Craft Beer Brewers Team Up to Improve Water Standards

RTR389UC
Beer is 90 percent water. Kai Pfaffenbach / Reuters

It’s not easy to get people’s attention when talking about legislation to clean up water pollution. But pour them a glass of beer and suddenly they’re all ears, said Ian Hughes, assistant brewery manager of Chicago-based Goose Island Co.

Hughes’s company is one of 40 craft beer brewers that have teamed up with the Natural Resources Defense Council (NRDC), a New York–based environmental group, to support stricter regulations on water pollution.

The campaign “is a beautiful thing because it allows something so simple as a glass of beer to be a speaking point for the importance of clean water,” Hughes said. The campaign is also a way to leverage the popularity of Goose Island’s products, like 312 Urban Pale Ale, to get people talk and care about policies that affect water quality, he said during the SXSW Eco meeting this week in Austin, Texas.

Beer, after all, is 90 percent water—plus hops, yeast and malt—and you can’t “paint the masterpiece that is beer” on a messy canvas, Hughes said.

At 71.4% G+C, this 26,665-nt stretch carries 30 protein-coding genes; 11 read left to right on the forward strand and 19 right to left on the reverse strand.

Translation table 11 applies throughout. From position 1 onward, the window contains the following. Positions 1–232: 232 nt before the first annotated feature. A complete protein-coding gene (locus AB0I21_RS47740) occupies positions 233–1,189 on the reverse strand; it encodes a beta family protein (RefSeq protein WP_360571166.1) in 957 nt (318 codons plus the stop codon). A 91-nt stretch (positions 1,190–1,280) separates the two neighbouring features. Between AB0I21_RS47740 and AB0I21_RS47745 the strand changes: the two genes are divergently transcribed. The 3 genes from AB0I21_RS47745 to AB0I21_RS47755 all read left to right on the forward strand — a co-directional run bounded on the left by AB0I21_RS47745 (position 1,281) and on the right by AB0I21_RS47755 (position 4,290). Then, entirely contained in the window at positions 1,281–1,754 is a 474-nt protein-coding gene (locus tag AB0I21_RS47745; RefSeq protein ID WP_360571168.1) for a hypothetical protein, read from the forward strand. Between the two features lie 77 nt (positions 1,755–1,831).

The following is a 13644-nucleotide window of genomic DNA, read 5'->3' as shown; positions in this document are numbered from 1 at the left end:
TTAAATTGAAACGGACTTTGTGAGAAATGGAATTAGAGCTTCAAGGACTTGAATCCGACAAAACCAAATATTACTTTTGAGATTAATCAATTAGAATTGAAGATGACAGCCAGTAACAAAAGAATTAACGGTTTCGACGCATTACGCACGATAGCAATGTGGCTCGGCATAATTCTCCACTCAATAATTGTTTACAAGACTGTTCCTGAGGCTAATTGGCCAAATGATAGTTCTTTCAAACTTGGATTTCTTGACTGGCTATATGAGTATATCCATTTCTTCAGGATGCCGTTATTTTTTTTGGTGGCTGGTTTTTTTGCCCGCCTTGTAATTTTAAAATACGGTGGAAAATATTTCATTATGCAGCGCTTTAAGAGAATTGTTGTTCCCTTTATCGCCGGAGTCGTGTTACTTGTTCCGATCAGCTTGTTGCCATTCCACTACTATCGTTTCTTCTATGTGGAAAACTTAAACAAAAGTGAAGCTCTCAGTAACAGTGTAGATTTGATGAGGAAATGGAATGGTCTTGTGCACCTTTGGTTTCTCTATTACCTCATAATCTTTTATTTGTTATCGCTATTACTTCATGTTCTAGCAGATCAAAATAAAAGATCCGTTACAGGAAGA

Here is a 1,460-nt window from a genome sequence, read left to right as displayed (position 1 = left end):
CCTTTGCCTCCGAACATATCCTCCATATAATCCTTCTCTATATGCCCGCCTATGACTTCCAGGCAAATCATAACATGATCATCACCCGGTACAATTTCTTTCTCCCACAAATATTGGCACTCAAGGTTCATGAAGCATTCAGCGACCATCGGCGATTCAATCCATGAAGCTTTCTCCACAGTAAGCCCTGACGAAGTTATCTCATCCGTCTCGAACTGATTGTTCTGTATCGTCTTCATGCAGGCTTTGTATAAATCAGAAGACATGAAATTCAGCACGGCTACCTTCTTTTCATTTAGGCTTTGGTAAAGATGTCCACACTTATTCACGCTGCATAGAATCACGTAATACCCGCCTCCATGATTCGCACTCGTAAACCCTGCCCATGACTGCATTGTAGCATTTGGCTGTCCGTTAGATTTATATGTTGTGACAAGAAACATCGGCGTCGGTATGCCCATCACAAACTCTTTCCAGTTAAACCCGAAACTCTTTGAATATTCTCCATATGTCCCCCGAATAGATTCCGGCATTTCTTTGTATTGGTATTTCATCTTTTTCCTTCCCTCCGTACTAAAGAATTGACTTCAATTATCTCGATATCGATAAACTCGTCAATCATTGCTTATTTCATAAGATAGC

The NRDC and the brewers, including the California-based Lagunitas and Sierra Nevada brewing companies, are asking citizens to write to the Environmental Protection Agency (EPA) to finalize a proposed rule that would give federal government more latitude to enforce the Clean Water Act. The agency is currently considering public comments until November 14, before putting the finishing touches on the fine text of the rule, known as the “Waters of the United States.”

The rule would help the EPA enforce contaminant limits on the “60 percent of our nation's streams and millions of acres of wetlands [that] currently lack clear protection from pollution under the Clean Water Act,” agency administrator Gina McCarthy wrote in the Huffington Post (of all places).

The rule would clarify what waters are subject to the Clean Water Act and would include tributaries and streams upstream of “navigable” waterways that are currently in a legal “gray area,” according to the EPA. The proposed rule would help fix that, said the NRDC’s Josh Mogerman.

Hughes said he was inspired to join the effort in part because of several recent incidents in which heavy rain has backed up sewers in Chicago and sent human waste into Lake Michigan, from which the city gets its drinking water—and from which Goose Island makes its beer. The new rule could lead to the improvement of sewer systems in some areas, Mogerman noted.

“Clean up the water or the beer gets it,” Mogerman said, half-jokingly.